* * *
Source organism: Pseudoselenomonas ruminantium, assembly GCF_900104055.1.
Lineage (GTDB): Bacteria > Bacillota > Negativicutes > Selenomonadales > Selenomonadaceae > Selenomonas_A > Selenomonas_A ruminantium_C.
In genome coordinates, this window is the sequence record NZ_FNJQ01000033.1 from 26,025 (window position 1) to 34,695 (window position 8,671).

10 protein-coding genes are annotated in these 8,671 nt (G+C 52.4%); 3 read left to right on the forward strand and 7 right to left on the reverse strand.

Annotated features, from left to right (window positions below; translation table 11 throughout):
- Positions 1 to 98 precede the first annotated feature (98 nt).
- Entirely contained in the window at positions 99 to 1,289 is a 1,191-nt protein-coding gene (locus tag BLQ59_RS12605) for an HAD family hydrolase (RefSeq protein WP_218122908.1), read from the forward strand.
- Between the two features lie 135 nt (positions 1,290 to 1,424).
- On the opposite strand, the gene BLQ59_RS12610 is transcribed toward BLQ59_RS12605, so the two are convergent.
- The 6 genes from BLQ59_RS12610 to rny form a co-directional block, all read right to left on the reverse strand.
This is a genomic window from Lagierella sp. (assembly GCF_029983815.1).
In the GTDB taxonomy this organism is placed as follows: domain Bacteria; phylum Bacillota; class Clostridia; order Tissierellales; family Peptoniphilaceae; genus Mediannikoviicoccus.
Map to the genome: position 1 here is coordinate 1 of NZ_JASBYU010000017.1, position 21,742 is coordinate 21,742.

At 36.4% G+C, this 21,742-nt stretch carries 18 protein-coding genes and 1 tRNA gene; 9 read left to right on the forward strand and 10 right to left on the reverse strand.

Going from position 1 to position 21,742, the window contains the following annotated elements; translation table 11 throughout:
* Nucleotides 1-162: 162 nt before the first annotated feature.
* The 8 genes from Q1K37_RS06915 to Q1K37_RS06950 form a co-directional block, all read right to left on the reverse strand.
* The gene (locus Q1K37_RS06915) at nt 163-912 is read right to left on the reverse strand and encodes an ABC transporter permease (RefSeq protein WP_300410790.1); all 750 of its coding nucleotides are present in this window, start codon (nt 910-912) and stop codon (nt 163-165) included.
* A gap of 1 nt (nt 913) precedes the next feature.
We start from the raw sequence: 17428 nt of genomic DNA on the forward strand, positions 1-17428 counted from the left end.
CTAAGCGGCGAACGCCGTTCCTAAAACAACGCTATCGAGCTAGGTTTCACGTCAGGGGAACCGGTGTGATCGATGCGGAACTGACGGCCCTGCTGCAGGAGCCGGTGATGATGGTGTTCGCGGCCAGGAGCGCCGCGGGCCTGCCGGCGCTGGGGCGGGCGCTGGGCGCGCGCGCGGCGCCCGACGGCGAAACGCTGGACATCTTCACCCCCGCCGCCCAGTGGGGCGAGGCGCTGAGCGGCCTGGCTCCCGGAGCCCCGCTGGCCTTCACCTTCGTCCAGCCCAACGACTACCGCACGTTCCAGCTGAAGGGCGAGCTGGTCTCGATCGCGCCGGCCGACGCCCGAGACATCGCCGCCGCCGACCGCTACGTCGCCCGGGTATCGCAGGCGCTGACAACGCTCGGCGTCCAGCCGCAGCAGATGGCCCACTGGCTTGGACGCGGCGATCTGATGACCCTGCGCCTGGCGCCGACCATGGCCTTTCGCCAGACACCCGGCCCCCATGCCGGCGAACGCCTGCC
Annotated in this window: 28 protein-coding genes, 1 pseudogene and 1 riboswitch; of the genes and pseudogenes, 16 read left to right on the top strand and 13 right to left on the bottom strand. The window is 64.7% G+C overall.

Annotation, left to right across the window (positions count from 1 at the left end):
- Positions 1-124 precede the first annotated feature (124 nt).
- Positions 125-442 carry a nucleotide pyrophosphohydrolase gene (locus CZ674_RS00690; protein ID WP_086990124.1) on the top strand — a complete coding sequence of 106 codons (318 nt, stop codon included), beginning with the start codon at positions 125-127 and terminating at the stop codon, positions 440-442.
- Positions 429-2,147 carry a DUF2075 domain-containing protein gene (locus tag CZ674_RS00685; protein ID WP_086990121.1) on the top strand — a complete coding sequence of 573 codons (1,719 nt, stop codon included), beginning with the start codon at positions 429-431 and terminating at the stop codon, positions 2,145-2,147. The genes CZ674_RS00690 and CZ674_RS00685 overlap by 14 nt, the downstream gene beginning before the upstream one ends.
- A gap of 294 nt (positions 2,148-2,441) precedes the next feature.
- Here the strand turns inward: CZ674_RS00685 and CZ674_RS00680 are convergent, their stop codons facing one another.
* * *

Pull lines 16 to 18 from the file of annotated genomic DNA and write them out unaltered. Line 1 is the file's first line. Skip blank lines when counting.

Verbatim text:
* Nucleotides 1-162: 162 nt before the first annotated feature.
* The 8 genes from Q1K37_RS06915 to Q1K37_RS06950 form a co-directional block, all read right to left on the reverse strand.
* The gene (locus Q1K37_RS06915) at nt 163-912 is read right to left on the reverse strand and encodes an ABC transporter permease (RefSeq protein WP_300410790.1); all 750 of its coding nucleotides are present in this window, start codon (nt 910-912) and stop codon (nt 163-165) included.